Quick Tip: If you are installing cables, run an HDMI or DVI cable whether you have a source with that kind of output or not. We offer a special cable that has both component and HDMI (or DVI) connections so that the transition is extra simple when the upgrade comes.


The Sound of the Future
HDTV sound has a minimum of 5.1 channels. That iccludes a center speaker, two left, two right, and a subwoofer. If you want the full HDTV experience, investing in a 5.1 system is a must. Good sound will make any image look better, and it will make your space feel more like a real theater. There are also 6.1 systems that include one more speaker opposite the center channel speaker (behind your head). Projector People offers a 6.1 system from Tannoy that is phenomenal for the price. We also offer an exclusive 30-day money-back guarantee if they don’t knock your socks off. They start at $599.00.

Quick Tip: It probably goes without saying, but we should mention that you will also need an HD receiver along with all of your components. You can either spend a few hundred dollars and get a receiver from a consumer electronics store, or you can ask your cable/satellite company for their HD box. There is typically a monthly charge ($5-15) just for the box itself, and there may also be an upgrade charge (if you don’t already have digital service) to factor in. There are far more HD channels than ever before, so there is a greater demand for the HD boxes. In same cases there may even be a waiting list. So the sooner you put in your request, the better. Even on your regular television, the HD images will look a little crisper.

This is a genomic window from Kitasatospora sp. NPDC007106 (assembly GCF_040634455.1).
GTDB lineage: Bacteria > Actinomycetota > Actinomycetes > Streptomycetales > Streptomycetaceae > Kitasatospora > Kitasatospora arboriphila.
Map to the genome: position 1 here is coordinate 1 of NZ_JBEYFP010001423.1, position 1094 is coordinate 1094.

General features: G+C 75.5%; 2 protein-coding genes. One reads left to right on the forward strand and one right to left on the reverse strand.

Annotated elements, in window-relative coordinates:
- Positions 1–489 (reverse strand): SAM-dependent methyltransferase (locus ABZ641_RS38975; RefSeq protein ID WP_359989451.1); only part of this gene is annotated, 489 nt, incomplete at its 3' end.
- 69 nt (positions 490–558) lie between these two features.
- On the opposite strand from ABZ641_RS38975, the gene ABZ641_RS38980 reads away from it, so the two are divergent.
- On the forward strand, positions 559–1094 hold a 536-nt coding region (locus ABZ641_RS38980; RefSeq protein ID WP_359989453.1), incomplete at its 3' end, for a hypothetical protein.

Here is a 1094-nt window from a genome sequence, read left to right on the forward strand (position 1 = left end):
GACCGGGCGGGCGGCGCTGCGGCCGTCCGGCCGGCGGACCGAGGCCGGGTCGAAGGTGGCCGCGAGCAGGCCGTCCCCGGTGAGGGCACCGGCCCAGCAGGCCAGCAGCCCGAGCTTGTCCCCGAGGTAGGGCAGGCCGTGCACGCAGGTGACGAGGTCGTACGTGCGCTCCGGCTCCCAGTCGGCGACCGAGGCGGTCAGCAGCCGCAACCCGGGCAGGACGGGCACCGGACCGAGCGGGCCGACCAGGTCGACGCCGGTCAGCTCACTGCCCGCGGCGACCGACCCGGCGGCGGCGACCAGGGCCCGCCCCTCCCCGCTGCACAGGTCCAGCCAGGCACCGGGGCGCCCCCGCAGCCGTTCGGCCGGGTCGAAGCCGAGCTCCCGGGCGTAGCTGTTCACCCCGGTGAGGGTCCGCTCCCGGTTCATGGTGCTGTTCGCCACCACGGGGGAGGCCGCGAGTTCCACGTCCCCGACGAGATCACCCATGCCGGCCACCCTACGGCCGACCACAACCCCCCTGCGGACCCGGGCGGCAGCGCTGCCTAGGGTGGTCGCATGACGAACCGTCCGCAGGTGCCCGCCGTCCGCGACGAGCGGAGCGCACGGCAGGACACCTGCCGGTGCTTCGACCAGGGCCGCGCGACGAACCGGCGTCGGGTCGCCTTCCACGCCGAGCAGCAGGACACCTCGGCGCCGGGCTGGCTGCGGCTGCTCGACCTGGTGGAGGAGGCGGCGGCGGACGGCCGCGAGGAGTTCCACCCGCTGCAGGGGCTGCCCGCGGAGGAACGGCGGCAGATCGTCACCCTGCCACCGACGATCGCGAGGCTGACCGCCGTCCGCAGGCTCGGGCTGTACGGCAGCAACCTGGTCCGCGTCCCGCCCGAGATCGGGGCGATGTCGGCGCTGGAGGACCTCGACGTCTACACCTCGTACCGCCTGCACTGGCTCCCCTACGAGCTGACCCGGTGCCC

Highly Recommended Extras

Some additional recommendations for future-proofing include a universal mount, up-converting DVD player, re-tensioning screen, and a USB programmable remote control.

Up-converting DVD Player
An up-converting DVD player will take your existing DVD library and maximize it for HD viewing. There are a number of options, including the popular Oppo, which sells for right around $200; a great deal less than it will cost you to replace your (most likely 480p) DVD library with high-definition versions (remember what a pain it was to purchase all your VHS tapes on DVD?).

Quick Tip: The $200 up-converting DVD player is a great option, even if you think you may upgrade in a year or two. Though many people have their opinion, there is no clear front-runner in the HD-DVD vs. Blu-Ray competition.


Universal Projector Mount